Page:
I don't buy that argument. The definition of theft in the UK is to take property belonging to somebody else with the intention to permanently deprive them of it.
Taking a bit more overdraft than you're allowed, not believing your luck and getting an extra few nights out is not theft. The bank screwed up, tough titty.
Taking millions of dollars of money that's not yours, systematically over a long period of time, because someone else has obviously screwed up, knowing that you'll never be able to pay it back is another matter entirely.
There's a point at which any reasonable adult has got to say to themselves, there will be consequences. Sure, the bank offered her a loan. But we're all adults, and we know what loan means. Loan means: Repayment. With interest.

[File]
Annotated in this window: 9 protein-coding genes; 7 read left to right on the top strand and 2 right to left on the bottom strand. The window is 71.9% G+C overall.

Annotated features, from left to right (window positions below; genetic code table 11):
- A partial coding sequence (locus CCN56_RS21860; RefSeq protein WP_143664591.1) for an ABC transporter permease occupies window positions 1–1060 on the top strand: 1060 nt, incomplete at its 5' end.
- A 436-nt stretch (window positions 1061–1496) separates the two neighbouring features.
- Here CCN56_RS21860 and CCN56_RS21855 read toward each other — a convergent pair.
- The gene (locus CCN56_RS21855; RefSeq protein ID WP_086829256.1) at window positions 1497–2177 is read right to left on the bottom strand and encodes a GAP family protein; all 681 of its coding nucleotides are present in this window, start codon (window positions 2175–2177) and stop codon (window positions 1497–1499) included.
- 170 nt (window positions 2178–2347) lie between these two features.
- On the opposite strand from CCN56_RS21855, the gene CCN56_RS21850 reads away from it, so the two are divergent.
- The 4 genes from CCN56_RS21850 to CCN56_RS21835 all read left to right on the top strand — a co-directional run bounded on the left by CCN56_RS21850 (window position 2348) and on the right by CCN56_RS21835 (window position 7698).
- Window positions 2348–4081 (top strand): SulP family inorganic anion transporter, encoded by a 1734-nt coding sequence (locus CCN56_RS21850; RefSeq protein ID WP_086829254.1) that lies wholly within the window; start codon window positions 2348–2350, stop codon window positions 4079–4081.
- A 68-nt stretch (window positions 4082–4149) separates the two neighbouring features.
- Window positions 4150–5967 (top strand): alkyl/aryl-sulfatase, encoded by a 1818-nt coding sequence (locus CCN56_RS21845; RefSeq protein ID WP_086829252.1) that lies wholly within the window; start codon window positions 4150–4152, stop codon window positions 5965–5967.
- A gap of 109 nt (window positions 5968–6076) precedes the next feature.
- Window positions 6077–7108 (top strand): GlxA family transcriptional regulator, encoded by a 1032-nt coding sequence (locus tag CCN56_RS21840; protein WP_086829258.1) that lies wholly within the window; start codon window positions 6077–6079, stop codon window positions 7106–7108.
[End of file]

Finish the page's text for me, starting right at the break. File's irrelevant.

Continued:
If she successfully argues that she can't count. Or was too stupid to be able to manage her money, or too stupid to realise that it wasn't her cash allowing her to literally spend millions - then fair do. I just spent the cash until the card was declined, that's how I manage my finances - could be a valid defence. Execpt when you start taking out thousands of pounds in cash, or buying Gucci handbags. Then you surely know what you're doing.
My cash card only allows me to take out £500 a day. So to get a million in cash out of my bank, I'd have to daily go to the cash machine, and take out the full whack, for 200 days! That would be, by any reasonable definition, a calculated act.
The bank fucked up. No sympathy. They put huge temptation in her way. But she took it. At some point, giving in to that temptation was a choice.
If I find £1,000 in cash somewhere, that money isn't mine. Keeping a fiver you find is fair enough, it's impossible to trace. Good luck to you. If you find £1,000 though, someone's going to seriously miss that.